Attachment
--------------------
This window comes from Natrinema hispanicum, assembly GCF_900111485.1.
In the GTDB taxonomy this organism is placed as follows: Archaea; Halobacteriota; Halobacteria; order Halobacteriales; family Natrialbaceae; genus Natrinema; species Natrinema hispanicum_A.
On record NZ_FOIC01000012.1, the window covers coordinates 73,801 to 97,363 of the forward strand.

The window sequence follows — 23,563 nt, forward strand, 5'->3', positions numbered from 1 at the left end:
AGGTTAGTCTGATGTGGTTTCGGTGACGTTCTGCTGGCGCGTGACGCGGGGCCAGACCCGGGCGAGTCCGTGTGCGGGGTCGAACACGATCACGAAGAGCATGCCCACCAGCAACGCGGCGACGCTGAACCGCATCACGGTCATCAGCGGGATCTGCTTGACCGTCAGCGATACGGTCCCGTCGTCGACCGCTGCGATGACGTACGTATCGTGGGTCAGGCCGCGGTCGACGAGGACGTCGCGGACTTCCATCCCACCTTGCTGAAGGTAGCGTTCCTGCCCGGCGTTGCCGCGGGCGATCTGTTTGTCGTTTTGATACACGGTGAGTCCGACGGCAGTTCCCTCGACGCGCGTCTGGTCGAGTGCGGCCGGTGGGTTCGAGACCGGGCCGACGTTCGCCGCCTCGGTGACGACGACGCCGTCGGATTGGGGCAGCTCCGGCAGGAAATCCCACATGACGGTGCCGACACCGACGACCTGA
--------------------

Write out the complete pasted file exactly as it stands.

This window comes from Natrinema hispanicum, assembly GCF_900111485.1.
In the GTDB taxonomy this organism is placed as follows: Archaea; Halobacteriota; Halobacteria; order Halobacteriales; family Natrialbaceae; genus Natrinema; species Natrinema hispanicum_A.
On record NZ_FOIC01000012.1, the window covers coordinates 73,801 to 97,363 of the forward strand.

The window sequence follows — 23,563 nt, forward strand, 5'->3', positions numbered from 1 at the left end:
AGGTTAGTCTGATGTGGTTTCGGTGACGTTCTGCTGGCGCGTGACGCGGGGCCAGACCCGGGCGAGTCCGTGTGCGGGGTCGAACACGATCACGAAGAGCATGCCCACCAGCAACGCGGCGACGCTGAACCGCATCACGGTCATCAGCGGGATCTGCTTGACCGTCAGCGATACGGTCCCGTCGTCGACCGCTGCGATGACGTACGTATCGTGGGTCAGGCCGCGGTCGACGAGGACGTCGCGGACTTCCATCCCACCTTGCTGAAGGTAGCGTTCCTGCCCGGCGTTGCCGCGGGCGATCTGTTTGTCGTTTTGATACACGGTGAGTCCGACGGCAGTTCCCTCGACGCGCGTCTGGTCGAGTGCGGCCGGTGGGTTCGAGACCGGGCCGACGTTCGCCGCCTCGGTGACGACGACGCCGTCGGATTGGGGCAGCTCCGGCAGGAAATCCCACATGACGGTGCCGACACCGACGACCTGA